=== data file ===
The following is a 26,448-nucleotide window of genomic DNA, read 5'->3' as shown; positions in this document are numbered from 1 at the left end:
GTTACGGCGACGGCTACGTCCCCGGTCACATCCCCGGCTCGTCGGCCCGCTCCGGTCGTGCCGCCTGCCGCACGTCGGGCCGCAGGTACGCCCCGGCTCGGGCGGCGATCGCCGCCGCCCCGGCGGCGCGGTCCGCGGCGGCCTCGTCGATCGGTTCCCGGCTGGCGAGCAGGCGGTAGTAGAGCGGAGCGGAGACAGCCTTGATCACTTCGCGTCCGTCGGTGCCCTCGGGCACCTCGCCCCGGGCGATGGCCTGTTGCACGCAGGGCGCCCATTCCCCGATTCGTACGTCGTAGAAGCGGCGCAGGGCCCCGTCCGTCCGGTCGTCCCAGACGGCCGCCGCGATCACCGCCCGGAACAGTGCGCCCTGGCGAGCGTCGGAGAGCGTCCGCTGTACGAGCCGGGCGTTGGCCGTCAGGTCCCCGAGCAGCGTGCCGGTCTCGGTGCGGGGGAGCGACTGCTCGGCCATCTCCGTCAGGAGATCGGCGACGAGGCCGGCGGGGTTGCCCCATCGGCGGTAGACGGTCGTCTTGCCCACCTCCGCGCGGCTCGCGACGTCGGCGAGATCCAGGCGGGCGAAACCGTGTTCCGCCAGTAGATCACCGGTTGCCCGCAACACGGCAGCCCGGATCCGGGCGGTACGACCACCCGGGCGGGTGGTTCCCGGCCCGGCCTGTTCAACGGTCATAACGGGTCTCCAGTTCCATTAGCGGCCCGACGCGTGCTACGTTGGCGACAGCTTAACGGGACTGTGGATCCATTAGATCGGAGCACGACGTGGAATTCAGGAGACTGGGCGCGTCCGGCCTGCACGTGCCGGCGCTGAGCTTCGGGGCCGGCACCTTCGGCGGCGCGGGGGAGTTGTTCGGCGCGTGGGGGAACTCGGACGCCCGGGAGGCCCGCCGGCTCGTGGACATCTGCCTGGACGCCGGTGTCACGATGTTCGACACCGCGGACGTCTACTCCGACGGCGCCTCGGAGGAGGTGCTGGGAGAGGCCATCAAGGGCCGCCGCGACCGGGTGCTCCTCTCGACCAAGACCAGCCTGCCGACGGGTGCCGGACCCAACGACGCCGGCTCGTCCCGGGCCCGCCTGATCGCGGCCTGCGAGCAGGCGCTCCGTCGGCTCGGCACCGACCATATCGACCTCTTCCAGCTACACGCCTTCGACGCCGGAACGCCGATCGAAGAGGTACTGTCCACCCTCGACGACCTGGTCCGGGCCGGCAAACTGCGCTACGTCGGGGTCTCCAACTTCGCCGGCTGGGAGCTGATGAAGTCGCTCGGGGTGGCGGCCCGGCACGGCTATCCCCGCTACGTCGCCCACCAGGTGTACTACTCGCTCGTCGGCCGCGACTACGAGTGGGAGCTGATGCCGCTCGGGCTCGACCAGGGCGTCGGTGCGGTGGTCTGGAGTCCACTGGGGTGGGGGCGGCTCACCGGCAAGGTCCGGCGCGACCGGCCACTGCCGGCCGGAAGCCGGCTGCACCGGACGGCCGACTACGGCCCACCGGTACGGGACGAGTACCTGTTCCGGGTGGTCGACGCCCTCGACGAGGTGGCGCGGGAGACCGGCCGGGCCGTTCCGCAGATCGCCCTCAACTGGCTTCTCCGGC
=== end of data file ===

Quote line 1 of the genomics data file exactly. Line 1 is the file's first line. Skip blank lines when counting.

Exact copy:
The following is a 26,448-nucleotide window of genomic DNA, read 5'->3' as shown; positions in this document are numbered from 1 at the left end: